Amid of COVID-19 pandemic devastating the public health around the world, it become urgent to maintain a sufficiently large supply of nucleic acid tests to screen suspected cases timely. Reusable molecular probes in current testing method could potentially lead to enormous amount of screening capacity, critical for the disease control. Herein, we for the first time report a kind of self-resetting molecular probes for repeatedly detecting SARS-CoV-2 RNA, enabled by orchestrating a biomimetic fuel dissipative system via dynamic DNA nanotechnology. A set of simulation toolkits was utilized for the design and optimization of the self-resetting probe, allowing for highly consistent signal amplitudes across cyclic detections of SARS-CoV-2 RNA. Idiosyncratically, FWHM regulated by dissipative kinetics exhibits a fingerprint signal for high confidential identification of single-nucleotide mutation in the virus sequence. We further exploited our self-resetting probes to examine multiple human-infectious RNA virus including SARS-CoV-2, ZIKV, MERS-CoV, and SARS-CoV to demonstrate its generic nucleic acid detection capability and superior orthogonality. Self-resetting probes were also deployed for detection of 110 clinical nasopharyngeal swabs and correctly classify all the clinical samples from 55 COVID-19 patients and 55 controls. We anticipate that the DNA nanotechnology-enabled self-resetting probe could circumvent the lack of sustainability in the diagnostics of COVID-19 and other infectious diseases, thus helping disease control and building a broader global public health agenda.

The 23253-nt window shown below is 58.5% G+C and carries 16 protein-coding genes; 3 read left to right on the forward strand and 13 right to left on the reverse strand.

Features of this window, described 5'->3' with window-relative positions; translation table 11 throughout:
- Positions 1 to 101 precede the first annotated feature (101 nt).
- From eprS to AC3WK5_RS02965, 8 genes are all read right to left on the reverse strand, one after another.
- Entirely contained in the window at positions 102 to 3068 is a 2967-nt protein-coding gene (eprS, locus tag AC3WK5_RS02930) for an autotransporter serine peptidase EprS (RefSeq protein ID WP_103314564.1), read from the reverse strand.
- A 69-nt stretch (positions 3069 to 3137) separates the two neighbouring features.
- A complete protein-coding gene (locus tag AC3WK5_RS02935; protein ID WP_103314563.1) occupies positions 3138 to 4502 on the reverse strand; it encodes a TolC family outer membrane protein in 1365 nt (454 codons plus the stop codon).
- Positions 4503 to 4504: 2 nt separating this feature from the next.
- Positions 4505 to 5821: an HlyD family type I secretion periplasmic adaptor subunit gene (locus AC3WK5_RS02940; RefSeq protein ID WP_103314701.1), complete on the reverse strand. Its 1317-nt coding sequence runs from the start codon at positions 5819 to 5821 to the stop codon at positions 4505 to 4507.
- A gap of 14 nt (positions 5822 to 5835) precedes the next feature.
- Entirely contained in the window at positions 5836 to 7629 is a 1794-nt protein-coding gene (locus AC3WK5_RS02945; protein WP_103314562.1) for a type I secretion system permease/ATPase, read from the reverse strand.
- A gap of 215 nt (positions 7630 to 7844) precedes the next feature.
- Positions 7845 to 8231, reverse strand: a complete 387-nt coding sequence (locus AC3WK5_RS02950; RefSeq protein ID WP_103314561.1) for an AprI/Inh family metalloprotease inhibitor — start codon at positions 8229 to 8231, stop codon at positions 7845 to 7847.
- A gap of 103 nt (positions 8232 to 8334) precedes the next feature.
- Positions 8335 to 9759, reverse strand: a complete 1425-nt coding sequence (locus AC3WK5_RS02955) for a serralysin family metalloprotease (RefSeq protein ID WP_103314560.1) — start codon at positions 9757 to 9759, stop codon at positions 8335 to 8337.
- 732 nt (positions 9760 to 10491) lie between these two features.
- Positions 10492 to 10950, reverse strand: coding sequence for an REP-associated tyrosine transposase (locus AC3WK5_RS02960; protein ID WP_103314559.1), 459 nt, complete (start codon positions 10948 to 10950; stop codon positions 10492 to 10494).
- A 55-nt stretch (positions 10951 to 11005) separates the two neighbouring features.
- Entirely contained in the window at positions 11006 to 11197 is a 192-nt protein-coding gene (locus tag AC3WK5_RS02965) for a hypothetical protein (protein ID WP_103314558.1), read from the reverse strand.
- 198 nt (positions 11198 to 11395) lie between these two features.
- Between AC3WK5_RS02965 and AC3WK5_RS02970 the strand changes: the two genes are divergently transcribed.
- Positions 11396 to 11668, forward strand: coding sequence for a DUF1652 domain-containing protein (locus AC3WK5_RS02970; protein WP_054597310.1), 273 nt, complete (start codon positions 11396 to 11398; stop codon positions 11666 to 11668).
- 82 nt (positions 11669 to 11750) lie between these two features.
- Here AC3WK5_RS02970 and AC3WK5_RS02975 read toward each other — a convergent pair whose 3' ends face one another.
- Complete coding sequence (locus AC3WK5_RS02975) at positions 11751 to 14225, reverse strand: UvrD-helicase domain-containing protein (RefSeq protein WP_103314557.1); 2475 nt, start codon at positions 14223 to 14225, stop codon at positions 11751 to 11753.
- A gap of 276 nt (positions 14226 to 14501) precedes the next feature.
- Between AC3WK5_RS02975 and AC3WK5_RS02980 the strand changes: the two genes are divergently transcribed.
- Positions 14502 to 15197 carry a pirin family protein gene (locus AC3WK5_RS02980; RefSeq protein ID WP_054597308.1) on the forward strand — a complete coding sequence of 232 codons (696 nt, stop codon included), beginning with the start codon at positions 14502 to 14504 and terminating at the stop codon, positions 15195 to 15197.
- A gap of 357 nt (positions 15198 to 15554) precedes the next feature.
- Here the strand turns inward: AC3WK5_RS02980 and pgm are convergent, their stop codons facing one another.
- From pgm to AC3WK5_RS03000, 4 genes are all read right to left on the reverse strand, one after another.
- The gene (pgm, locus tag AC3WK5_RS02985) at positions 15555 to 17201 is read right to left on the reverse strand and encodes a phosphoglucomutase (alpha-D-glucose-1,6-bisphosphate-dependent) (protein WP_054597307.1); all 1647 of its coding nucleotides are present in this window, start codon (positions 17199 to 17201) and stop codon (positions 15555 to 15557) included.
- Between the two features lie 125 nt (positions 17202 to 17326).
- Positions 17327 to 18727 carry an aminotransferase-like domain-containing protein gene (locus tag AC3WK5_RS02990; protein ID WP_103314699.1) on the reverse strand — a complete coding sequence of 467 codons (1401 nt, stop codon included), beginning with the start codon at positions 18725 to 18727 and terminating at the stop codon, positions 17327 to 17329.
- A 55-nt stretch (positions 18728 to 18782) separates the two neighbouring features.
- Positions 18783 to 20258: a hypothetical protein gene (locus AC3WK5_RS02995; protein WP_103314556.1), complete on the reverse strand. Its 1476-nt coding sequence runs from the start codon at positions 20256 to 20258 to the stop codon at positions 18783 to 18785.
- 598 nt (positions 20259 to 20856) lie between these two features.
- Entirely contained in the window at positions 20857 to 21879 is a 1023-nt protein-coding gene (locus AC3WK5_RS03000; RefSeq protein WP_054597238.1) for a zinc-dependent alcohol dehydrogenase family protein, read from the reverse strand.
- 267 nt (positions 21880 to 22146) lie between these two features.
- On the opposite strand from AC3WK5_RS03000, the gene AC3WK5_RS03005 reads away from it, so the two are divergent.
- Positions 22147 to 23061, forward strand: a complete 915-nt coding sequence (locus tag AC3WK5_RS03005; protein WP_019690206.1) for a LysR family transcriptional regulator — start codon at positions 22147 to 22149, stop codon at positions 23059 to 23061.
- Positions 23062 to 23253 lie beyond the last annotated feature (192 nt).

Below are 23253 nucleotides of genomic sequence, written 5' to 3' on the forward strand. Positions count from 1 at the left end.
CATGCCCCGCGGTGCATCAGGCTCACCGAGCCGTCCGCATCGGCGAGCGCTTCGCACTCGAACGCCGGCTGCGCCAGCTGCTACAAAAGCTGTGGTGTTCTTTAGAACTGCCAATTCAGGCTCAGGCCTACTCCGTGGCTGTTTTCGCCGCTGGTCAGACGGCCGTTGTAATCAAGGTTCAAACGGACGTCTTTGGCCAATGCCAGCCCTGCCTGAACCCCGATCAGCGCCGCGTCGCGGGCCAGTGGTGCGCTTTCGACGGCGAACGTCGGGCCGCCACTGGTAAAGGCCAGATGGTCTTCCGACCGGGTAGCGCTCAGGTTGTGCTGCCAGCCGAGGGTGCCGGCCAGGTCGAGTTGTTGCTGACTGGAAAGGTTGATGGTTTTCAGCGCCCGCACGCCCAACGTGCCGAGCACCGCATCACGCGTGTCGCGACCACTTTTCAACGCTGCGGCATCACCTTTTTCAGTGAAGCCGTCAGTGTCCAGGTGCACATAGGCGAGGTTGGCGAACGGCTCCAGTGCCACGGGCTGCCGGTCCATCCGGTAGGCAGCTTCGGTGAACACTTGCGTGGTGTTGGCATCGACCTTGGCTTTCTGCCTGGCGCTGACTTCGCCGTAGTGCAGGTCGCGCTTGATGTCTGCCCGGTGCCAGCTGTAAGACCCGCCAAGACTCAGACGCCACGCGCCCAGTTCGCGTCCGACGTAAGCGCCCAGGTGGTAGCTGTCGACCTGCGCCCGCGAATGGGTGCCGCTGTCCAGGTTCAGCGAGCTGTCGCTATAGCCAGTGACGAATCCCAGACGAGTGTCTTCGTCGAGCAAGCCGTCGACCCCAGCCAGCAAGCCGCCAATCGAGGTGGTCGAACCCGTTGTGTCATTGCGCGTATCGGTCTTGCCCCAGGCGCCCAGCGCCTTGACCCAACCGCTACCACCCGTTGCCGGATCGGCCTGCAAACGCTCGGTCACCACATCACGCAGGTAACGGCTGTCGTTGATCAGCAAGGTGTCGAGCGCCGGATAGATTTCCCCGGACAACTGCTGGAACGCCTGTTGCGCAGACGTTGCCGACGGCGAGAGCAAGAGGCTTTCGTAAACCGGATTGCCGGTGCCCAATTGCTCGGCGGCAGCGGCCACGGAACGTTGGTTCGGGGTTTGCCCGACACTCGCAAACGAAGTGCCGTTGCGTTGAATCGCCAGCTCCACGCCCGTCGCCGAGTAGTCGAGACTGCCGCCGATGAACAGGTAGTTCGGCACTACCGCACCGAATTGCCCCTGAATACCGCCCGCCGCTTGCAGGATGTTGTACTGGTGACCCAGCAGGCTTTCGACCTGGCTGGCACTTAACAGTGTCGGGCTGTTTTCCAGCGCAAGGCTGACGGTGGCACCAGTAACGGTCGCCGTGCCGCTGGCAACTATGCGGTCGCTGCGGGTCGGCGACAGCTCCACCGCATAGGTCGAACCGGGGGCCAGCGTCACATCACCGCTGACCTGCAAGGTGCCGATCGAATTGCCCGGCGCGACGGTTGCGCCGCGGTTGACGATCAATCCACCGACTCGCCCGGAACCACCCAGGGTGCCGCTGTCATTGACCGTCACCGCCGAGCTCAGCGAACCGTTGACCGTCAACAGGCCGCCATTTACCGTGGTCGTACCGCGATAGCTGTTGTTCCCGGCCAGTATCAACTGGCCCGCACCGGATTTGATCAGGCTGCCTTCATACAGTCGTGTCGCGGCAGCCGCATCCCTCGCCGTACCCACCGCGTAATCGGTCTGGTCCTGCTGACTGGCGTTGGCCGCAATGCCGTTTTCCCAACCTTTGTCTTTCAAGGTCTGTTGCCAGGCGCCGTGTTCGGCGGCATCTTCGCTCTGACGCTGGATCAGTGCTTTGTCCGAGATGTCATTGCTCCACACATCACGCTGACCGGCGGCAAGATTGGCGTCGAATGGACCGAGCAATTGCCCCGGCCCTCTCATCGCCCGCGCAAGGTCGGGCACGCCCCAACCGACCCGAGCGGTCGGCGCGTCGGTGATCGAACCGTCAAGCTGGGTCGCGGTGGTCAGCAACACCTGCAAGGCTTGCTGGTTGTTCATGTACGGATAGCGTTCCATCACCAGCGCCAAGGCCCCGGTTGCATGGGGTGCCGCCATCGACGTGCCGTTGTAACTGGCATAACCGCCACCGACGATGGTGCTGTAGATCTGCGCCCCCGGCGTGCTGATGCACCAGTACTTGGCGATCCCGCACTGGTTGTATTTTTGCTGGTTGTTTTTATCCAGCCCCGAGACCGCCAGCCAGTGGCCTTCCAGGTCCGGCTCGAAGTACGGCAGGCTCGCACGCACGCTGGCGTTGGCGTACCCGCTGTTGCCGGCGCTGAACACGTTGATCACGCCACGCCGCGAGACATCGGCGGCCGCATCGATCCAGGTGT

- Downloaded 107 times
- Download rankings, all-time:
- Site-wide: 142,521
- In infectious diseases: 5,556
- Year to date:
- Site-wide: 59,185
- Since beginning of last month:
- Site-wide: 53,461
Downloads over time
Distribution of downloads per paper, site-wide
- 27 Nov 2020: The website and API now include results pulled from medRxiv as well as bioRxiv.
- 18 Dec 2019: We're pleased to announce PanLingua, a new tool that enables you to search for machine-translated bioRxiv preprints using more than 100 different languages.
- 21 May 2019: PLOS Biology has published a community page about Rxivist.org and its design.
- 10 May 2019: The paper analyzing the Rxivist dataset has been published at eLife.
- 1 Mar 2019: We now have summary statistics about bioRxiv downloads and submissions.
- 8 Feb 2019: Data from Altmetric is now available on the Rxivist details page for every preprint. Look for the "donut" under the download metrics.
- 30 Jan 2019: preLights has featured the Rxivist preprint and written about our findings.
- 22 Jan 2019: Nature just published an article about Rxivist and our data.
- 13 Jan 2019: The Rxivist preprint is live!